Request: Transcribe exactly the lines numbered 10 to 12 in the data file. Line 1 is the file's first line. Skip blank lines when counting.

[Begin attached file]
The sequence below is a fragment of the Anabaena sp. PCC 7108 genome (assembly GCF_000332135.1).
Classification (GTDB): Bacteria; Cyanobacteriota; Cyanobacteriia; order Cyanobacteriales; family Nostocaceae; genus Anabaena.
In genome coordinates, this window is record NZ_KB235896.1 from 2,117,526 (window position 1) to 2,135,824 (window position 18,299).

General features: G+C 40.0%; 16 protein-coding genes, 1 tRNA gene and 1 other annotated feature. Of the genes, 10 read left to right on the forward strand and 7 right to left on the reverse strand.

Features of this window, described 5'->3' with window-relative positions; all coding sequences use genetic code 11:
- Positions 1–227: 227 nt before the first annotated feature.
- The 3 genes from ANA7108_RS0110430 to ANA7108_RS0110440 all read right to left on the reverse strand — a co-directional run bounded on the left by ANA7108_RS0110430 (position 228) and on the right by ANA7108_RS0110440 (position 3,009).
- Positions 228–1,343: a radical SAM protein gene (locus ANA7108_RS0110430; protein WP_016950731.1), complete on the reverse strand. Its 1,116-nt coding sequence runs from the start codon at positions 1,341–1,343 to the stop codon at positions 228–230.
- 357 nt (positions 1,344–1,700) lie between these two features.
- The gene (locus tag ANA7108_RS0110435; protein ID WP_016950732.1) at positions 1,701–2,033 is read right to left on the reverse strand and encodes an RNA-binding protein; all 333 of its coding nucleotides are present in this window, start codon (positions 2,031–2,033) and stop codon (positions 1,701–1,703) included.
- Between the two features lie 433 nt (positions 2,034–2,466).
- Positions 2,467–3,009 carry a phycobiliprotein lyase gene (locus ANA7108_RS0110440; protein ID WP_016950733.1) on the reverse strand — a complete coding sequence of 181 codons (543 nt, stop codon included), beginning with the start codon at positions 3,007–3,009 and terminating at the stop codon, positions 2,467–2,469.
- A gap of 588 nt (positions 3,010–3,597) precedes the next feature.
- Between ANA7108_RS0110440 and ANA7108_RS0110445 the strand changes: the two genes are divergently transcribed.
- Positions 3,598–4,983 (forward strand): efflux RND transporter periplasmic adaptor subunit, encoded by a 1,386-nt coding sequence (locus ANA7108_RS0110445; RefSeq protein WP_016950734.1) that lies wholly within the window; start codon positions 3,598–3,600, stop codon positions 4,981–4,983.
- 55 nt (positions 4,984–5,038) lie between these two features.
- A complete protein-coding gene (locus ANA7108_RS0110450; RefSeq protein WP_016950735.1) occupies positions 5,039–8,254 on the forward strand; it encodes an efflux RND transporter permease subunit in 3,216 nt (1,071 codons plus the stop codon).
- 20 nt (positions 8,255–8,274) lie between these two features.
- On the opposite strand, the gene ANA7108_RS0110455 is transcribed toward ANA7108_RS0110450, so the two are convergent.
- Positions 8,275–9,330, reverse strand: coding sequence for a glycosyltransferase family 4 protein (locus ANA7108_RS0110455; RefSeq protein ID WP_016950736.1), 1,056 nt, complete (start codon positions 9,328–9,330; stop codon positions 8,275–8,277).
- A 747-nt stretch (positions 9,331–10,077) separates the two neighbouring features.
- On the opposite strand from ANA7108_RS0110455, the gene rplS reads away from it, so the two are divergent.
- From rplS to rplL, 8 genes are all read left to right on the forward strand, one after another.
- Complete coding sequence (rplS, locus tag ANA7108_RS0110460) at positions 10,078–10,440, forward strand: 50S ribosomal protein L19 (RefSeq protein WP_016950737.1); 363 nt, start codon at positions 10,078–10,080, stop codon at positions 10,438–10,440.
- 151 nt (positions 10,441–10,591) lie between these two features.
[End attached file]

- The gene (locus tag ANA7108_RS0110435; protein ID WP_016950732.1) at positions 1,701–2,033 is read right to left on the reverse strand and encodes an RNA-binding protein; all 333 of its coding nucleotides are present in this window, start codon (positions 2,031–2,033) and stop codon (positions 1,701–1,703) included.
- Between the two features lie 433 nt (positions 2,034–2,466).
- Positions 2,467–3,009 carry a phycobiliprotein lyase gene (locus ANA7108_RS0110440; protein ID WP_016950733.1) on the reverse strand — a complete coding sequence of 181 codons (543 nt, stop codon included), beginning with the start codon at positions 3,007–3,009 and terminating at the stop codon, positions 2,467–2,469.